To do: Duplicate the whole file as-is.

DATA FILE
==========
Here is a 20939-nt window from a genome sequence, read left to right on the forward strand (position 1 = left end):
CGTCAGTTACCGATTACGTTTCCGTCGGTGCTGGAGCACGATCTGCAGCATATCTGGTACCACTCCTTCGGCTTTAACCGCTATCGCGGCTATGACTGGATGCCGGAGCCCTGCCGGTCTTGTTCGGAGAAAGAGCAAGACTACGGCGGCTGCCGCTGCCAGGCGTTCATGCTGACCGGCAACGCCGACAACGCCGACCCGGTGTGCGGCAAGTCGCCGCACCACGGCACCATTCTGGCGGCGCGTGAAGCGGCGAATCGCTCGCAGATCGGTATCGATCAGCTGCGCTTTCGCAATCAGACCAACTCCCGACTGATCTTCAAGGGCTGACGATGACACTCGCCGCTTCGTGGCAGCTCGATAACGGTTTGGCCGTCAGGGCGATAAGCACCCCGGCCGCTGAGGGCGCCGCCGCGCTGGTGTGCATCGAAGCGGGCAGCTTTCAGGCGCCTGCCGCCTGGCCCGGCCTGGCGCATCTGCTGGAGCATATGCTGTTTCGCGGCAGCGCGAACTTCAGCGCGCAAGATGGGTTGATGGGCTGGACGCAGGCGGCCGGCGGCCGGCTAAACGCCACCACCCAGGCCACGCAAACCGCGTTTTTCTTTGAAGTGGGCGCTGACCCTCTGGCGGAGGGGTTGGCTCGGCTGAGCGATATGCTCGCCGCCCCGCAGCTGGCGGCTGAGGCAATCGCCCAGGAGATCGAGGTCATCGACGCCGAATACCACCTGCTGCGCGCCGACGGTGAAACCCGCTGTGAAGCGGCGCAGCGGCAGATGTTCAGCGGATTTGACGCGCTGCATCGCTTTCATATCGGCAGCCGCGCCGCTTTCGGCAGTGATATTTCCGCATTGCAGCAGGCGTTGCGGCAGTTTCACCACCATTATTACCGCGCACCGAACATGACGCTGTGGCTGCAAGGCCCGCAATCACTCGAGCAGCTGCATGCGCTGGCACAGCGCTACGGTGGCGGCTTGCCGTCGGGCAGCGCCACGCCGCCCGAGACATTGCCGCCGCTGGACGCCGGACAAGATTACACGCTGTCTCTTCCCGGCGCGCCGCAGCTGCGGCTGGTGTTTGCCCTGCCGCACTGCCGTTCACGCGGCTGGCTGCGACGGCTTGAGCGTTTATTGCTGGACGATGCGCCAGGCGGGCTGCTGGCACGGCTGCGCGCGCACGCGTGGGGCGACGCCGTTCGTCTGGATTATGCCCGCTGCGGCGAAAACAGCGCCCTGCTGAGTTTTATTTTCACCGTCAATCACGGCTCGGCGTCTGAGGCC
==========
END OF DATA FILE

Here is a 20939-nt window from a genome sequence, read left to right on the forward strand (position 1 = left end):
CGTCAGTTACCGATTACGTTTCCGTCGGTGCTGGAGCACGATCTGCAGCATATCTGGTACCACTCCTTCGGCTTTAACCGCTATCGCGGCTATGACTGGATGCCGGAGCCCTGCCGGTCTTGTTCGGAGAAAGAGCAAGACTACGGCGGCTGCCGCTGCCAGGCGTTCATGCTGACCGGCAACGCCGACAACGCCGACCCGGTGTGCGGCAAGTCGCCGCACCACGGCACCATTCTGGCGGCGCGTGAAGCGGCGAATCGCTCGCAGATCGGTATCGATCAGCTGCGCTTTCGCAATCAGACCAACTCCCGACTGATCTTCAAGGGCTGACGATGACACTCGCCGCTTCGTGGCAGCTCGATAACGGTTTGGCCGTCAGGGCGATAAGCACCCCGGCCGCTGAGGGCGCCGCCGCGCTGGTGTGCATCGAAGCGGGCAGCTTTCAGGCGCCTGCCGCCTGGCCCGGCCTGGCGCATCTGCTGGAGCATATGCTGTTTCGCGGCAGCGCGAACTTCAGCGCGCAAGATGGGTTGATGGGCTGGACGCAGGCGGCCGGCGGCCGGCTAAACGCCACCACCCAGGCCACGCAAACCGCGTTTTTCTTTGAAGTGGGCGCTGACCCTCTGGCGGAGGGGTTGGCTCGGCTGAGCGATATGCTCGCCGCCCCGCAGCTGGCGGCTGAGGCAATCGCCCAGGAGATCGAGGTCATCGACGCCGAATACCACCTGCTGCGCGCCGACGGTGAAACCCGCTGTGAAGCGGCGCAGCGGCAGATGTTCAGCGGATTTGACGCGCTGCATCGCTTTCATATCGGCAGCCGCGCCGCTTTCGGCAGTGATATTTCCGCATTGCAGCAGGCGTTGCGGCAGTTTCACCACCATTATTACCGCGCACCGAACATGACGCTGTGGCTGCAAGGCCCGCAATCACTCGAGCAGCTGCATGCGCTGGCACAGCGCTACGGTGGCGGCTTGCCGTCGGGCAGCGCCACGCCGCCCGAGACATTGCCGCCGCTGGACGCCGGACAAGATTACACGCTGTCTCTTCCCGGCGCGCCGCAGCTGCGGCTGGTGTTTGCCCTGCCGCACTGCCGTTCACGCGGCTGGCTGCGACGGCTTGAGCGTTTATTGCTGGACGATGCGCCAGGCGGGCTGCTGGCACGGCTGCGCGCGCACGCGTGGGGCGACGCCGTTCGTCTGGATTATGCCCGCTGCGGCGAAAACAGCGCCCTGCTGAGTTTTATTTTCACCGTCAATCACGGCTCGGCGTCTGAGGCC